What Makes Acculturation Successful? A Study of Immigrant Students at Rutgers.

Project Details

Description

DESCRIPTION (provided by applicant): In the late 20th and early 21st Centuries, the United States has been experiencing large scale and continuing immigration of people from around the world, but particularly Latin America and
Asia. Estimates are that by 2020, 15% of the U.S. population will be foreign born, surpassing
the impacts of immigration on the U.S. at the turn of the 20th Century. This makes
understanding processes of acculturation and their relation to successful social adjustment,
especially educational attainment, critical issues. This proposal responds to the call in the report
Questions that Matter for research that examines the impacts of ethnic identity,
family, and community factors on the successful transition from high school to college. It
complements the literature on the adaptation and adjustment of immigrant and second
generation youth to secondary schools. It amplifies recent work supported by NICHD that
focuses on educational success among immigrant children and the development of skills to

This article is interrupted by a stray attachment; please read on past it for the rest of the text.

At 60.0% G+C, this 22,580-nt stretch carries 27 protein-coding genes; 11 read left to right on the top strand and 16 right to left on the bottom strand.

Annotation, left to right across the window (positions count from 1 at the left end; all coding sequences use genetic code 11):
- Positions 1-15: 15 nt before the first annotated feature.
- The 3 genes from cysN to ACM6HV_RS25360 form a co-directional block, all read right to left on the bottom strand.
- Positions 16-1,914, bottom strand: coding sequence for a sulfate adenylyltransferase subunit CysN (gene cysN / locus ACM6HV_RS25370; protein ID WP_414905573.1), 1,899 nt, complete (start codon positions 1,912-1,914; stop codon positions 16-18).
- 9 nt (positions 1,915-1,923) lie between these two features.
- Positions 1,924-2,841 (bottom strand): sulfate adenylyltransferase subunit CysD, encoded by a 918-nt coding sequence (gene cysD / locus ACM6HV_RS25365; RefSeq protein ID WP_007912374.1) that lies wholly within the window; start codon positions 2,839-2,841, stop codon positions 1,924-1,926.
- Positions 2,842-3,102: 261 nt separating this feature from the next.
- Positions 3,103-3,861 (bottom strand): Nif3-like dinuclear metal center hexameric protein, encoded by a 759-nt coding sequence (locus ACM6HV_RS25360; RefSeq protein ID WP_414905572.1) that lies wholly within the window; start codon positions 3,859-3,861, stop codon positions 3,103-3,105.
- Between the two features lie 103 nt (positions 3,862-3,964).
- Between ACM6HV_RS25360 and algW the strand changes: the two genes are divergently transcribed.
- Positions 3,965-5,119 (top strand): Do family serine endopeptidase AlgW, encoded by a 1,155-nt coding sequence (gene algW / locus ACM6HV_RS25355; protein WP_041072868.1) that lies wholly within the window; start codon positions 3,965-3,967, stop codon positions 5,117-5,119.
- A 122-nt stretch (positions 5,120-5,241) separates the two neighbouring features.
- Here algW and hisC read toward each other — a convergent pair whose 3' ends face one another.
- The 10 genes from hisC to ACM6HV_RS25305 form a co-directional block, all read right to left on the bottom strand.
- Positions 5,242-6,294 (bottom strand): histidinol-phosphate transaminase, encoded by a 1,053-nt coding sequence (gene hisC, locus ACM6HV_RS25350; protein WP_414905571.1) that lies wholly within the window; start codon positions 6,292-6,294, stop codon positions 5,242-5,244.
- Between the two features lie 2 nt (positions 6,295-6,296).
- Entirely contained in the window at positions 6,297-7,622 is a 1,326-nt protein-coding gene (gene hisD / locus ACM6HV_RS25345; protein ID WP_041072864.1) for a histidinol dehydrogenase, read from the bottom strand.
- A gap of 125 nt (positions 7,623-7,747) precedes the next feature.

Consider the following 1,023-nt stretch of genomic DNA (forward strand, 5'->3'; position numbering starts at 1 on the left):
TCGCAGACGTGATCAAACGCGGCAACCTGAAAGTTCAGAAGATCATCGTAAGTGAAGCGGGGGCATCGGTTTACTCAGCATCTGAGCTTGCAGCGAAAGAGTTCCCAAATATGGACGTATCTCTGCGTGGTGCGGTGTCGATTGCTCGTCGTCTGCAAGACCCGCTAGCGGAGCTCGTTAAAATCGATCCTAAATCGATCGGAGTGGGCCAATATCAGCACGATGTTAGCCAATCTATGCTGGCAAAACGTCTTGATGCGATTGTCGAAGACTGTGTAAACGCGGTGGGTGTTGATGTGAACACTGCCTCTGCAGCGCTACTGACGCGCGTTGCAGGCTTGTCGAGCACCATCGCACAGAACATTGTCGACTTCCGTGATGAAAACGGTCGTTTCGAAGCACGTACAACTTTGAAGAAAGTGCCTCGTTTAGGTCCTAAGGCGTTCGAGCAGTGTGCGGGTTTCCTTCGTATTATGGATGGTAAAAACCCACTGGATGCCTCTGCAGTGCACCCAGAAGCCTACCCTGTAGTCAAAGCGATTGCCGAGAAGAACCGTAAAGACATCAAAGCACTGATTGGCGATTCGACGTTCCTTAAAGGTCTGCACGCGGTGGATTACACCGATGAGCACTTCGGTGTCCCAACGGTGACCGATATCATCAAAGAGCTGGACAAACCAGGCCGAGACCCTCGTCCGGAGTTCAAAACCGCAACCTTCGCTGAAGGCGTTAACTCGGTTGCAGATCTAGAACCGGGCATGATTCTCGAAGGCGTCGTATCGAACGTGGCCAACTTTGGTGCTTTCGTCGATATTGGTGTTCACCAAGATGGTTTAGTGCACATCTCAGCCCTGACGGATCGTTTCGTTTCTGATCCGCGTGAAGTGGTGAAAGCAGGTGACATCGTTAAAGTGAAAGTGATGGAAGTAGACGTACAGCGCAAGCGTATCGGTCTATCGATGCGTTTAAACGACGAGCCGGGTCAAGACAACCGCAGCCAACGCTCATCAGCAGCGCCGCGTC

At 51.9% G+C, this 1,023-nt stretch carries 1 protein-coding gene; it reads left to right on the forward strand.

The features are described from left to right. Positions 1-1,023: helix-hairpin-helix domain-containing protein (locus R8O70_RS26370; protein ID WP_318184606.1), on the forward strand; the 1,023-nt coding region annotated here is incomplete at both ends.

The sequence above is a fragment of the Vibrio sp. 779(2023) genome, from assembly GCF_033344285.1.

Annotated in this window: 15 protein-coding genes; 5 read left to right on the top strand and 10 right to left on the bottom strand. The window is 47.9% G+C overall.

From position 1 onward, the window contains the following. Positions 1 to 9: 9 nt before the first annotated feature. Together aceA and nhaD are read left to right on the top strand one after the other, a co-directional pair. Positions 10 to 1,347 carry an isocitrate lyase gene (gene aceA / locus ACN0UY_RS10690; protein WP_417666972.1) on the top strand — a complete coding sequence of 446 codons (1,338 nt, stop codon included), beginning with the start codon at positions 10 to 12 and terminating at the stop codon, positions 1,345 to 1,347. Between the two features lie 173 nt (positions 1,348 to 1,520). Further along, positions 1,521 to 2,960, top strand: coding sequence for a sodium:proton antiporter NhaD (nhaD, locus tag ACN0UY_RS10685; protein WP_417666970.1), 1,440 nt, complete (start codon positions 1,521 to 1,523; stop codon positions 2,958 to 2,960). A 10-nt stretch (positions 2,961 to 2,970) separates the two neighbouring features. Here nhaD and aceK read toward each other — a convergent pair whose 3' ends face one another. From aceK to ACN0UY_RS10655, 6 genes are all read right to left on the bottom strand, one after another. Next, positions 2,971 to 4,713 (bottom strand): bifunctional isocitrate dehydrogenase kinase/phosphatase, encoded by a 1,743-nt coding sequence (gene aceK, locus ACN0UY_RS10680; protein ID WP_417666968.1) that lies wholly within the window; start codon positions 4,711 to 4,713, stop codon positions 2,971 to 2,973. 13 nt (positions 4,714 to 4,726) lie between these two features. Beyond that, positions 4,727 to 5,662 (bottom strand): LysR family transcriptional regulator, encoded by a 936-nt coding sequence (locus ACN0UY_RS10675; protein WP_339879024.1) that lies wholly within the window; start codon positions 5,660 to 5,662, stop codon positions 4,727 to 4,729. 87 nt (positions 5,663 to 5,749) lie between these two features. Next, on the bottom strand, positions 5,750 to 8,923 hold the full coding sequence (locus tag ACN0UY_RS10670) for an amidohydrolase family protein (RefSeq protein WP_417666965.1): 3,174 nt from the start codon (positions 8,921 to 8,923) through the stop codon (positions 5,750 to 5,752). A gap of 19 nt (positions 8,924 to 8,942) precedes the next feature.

have a successful, productive, and healthy adult life. More broadly, the proposed study focuses on resilience factors among
immigrant children and their families that promote the ability of immigrant youth to take succeed
in this important developmental transition.
The goal of this application is to carry out a study of immigrant students who have entered
Rutgers, the State University of New Jersey, to delineate the key processes of adaptation and
adjustment that immigrant youth and their families go through to successfully negotiate life in
the United States. The proposed study will employ focus groups with 200 immigrant students to
understand in-depth their experiences of adaptation and adjustment to U.S. society and the
factors that helped them successfully attain college admission. A final product of the proposed
study will be the identification of key items for a new acculturation measure.
StatusFinished
Effective start/end date2/1/111/31/14

Funding

  • National Institutes of Health: $231,000.00
  • National Institutes of Health: $193,125.00

ASJC

  • Medicine(all)

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